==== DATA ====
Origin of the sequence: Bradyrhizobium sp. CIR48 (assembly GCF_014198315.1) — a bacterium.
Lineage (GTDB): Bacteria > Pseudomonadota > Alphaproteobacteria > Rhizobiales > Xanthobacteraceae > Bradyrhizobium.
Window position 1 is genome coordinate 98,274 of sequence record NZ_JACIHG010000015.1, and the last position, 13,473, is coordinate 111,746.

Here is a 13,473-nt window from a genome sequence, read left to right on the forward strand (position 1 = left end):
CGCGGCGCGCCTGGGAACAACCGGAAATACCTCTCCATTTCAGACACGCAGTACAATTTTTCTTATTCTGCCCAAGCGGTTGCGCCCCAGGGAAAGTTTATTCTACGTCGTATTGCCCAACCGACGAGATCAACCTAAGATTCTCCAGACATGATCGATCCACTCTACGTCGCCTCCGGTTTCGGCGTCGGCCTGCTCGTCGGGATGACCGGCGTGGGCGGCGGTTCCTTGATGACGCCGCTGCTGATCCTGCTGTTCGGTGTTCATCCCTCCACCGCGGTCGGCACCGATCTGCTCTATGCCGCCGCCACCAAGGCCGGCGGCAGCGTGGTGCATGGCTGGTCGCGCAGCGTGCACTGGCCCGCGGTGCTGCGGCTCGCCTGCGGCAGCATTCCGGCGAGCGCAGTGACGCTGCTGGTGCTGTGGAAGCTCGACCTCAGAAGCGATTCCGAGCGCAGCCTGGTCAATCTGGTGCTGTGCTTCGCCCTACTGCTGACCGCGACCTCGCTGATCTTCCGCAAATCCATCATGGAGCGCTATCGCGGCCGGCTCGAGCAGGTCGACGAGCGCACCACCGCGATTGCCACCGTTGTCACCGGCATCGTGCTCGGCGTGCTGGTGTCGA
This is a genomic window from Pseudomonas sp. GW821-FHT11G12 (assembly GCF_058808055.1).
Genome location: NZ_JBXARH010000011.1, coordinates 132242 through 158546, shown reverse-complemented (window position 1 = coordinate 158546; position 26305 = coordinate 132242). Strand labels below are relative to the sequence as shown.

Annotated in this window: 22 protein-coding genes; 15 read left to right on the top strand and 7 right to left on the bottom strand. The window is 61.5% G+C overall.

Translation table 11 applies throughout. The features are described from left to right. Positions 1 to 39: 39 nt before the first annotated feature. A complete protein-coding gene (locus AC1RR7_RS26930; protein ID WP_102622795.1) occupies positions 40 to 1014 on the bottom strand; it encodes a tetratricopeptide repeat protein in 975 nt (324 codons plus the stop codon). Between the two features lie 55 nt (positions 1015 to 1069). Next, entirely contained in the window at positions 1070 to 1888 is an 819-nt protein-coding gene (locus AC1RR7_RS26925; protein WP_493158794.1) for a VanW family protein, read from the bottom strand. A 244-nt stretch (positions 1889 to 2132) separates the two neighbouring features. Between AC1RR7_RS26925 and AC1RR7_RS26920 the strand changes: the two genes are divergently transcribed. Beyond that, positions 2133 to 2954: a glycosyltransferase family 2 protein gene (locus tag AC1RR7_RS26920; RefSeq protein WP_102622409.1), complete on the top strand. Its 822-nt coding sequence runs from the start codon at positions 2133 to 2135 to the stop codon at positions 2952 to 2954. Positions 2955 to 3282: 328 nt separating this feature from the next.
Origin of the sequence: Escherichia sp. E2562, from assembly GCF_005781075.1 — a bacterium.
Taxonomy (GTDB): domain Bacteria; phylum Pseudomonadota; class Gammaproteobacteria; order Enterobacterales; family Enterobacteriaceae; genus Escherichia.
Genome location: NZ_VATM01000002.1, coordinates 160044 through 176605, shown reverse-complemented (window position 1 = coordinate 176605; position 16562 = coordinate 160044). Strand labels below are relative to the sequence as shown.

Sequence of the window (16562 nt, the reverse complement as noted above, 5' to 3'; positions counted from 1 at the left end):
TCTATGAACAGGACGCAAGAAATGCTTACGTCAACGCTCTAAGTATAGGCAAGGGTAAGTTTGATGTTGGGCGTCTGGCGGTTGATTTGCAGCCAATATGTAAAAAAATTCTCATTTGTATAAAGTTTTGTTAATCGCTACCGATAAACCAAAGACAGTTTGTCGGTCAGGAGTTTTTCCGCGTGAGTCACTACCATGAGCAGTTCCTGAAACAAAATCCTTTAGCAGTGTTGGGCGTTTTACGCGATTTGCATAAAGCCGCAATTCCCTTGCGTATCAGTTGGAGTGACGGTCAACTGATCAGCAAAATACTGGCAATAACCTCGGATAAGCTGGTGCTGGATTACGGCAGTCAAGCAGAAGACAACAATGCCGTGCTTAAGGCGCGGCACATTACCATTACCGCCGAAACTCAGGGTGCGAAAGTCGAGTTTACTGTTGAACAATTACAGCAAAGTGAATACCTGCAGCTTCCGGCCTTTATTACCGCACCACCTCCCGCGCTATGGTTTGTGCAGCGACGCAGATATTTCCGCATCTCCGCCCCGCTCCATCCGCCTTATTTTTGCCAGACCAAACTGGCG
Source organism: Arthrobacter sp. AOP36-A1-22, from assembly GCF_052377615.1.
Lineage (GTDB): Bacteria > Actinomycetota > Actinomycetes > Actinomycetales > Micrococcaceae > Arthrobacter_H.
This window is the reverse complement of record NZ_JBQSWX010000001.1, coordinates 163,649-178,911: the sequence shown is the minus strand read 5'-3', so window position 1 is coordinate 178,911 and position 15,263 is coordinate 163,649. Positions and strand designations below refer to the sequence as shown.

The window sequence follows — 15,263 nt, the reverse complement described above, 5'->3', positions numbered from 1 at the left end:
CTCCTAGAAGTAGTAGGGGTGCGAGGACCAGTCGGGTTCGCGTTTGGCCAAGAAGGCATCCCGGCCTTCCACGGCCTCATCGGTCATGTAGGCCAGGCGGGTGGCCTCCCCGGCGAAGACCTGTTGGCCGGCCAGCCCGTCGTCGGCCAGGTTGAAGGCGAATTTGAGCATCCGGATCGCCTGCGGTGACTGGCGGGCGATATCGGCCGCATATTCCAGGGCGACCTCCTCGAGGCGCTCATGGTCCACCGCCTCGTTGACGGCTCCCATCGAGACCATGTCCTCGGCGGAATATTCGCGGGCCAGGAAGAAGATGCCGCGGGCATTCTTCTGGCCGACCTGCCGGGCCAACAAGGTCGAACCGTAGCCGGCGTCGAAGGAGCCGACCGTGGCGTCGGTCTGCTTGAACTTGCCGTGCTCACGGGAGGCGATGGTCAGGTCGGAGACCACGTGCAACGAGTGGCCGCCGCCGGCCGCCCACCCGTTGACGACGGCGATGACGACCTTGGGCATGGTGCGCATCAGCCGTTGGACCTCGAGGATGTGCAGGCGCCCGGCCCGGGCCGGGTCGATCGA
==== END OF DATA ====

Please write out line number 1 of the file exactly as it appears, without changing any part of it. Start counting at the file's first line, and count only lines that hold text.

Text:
Origin of the sequence: Bradyrhizobium sp. CIR48 (assembly GCF_014198315.1) — a bacterium.